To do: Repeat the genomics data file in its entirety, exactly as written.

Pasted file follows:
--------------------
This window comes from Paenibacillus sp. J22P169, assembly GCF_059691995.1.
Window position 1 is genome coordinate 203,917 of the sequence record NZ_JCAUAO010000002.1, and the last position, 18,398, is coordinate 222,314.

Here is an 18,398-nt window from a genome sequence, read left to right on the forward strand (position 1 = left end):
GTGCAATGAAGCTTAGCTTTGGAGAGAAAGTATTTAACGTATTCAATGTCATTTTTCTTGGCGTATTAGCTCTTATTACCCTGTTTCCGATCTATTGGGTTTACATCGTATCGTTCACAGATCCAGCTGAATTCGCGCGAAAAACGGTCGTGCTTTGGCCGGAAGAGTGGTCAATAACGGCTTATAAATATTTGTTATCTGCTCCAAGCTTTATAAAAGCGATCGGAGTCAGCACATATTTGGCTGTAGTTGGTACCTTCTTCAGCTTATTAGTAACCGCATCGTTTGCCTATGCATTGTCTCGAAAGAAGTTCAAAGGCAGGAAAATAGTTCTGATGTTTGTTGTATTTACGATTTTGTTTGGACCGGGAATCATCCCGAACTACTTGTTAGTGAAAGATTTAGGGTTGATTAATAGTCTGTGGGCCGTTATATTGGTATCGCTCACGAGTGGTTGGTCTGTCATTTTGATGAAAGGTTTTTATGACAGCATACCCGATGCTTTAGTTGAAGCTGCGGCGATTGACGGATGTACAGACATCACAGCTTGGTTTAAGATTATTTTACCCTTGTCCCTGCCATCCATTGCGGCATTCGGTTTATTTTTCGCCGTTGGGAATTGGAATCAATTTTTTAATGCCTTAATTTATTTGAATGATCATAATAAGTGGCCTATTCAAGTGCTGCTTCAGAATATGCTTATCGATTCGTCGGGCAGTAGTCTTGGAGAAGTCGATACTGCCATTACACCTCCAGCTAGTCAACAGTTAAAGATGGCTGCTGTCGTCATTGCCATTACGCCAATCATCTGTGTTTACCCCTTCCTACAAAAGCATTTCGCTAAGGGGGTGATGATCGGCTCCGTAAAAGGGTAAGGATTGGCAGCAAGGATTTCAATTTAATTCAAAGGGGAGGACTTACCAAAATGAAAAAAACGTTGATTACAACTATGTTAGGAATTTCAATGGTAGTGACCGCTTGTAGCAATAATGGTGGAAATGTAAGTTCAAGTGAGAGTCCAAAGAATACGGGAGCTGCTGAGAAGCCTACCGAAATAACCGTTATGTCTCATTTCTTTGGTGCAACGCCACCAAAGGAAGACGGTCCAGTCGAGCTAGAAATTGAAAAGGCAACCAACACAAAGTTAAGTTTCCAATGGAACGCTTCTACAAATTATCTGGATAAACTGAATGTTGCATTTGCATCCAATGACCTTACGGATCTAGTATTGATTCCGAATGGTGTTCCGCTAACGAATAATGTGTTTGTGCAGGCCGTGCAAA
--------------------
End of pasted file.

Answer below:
This window comes from Paenibacillus sp. J22P169, assembly GCF_059691995.1.
Window position 1 is genome coordinate 203,917 of the sequence record NZ_JCAUAO010000002.1, and the last position, 18,398, is coordinate 222,314.

Here is an 18,398-nt window from a genome sequence, read left to right on the forward strand (position 1 = left end):
GTGCAATGAAGCTTAGCTTTGGAGAGAAAGTATTTAACGTATTCAATGTCATTTTTCTTGGCGTATTAGCTCTTATTACCCTGTTTCCGATCTATTGGGTTTACATCGTATCGTTCACAGATCCAGCTGAATTCGCGCGAAAAACGGTCGTGCTTTGGCCGGAAGAGTGGTCAATAACGGCTTATAAATATTTGTTATCTGCTCCAAGCTTTATAAAAGCGATCGGAGTCAGCACATATTTGGCTGTAGTTGGTACCTTCTTCAGCTTATTAGTAACCGCATCGTTTGCCTATGCATTGTCTCGAAAGAAGTTCAAAGGCAGGAAAATAGTTCTGATGTTTGTTGTATTTACGATTTTGTTTGGACCGGGAATCATCCCGAACTACTTGTTAGTGAAAGATTTAGGGTTGATTAATAGTCTGTGGGCCGTTATATTGGTATCGCTCACGAGTGGTTGGTCTGTCATTTTGATGAAAGGTTTTTATGACAGCATACCCGATGCTTTAGTTGAAGCTGCGGCGATTGACGGATGTACAGACATCACAGCTTGGTTTAAGATTATTTTACCCTTGTCCCTGCCATCCATTGCGGCATTCGGTTTATTTTTCGCCGTTGGGAATTGGAATCAATTTTTTAATGCCTTAATTTATTTGAATGATCATAATAAGTGGCCTATTCAAGTGCTGCTTCAGAATATGCTTATCGATTCGTCGGGCAGTAGTCTTGGAGAAGTCGATACTGCCATTACACCTCCAGCTAGTCAACAGTTAAAGATGGCTGCTGTCGTCATTGCCATTACGCCAATCATCTGTGTTTACCCCTTCCTACAAAAGCATTTCGCTAAGGGGGTGATGATCGGCTCCGTAAAAGGGTAAGGATTGGCAGCAAGGATTTCAATTTAATTCAAAGGGGAGGACTTACCAAAATGAAAAAAACGTTGATTACAACTATGTTAGGAATTTCAATGGTAGTGACCGCTTGTAGCAATAATGGTGGAAATGTAAGTTCAAGTGAGAGTCCAAAGAATACGGGAGCTGCTGAGAAGCCTACCGAAATAACCGTTATGTCTCATTTCTTTGGTGCAACGCCACCAAAGGAAGACGGTCCAGTCGAGCTAGAAATTGAAAAGGCAACCAACACAAAGTTAAGTTTCCAATGGAACGCTTCTACAAATTATCTGGATAAACTGAATGTTGCATTTGCATCCAATGACCTTACGGATCTAGTATTGATTCCGAATGGTGTTCCGCTAACGAATAATGTGTTTGTGCAGGCCGTGCAAA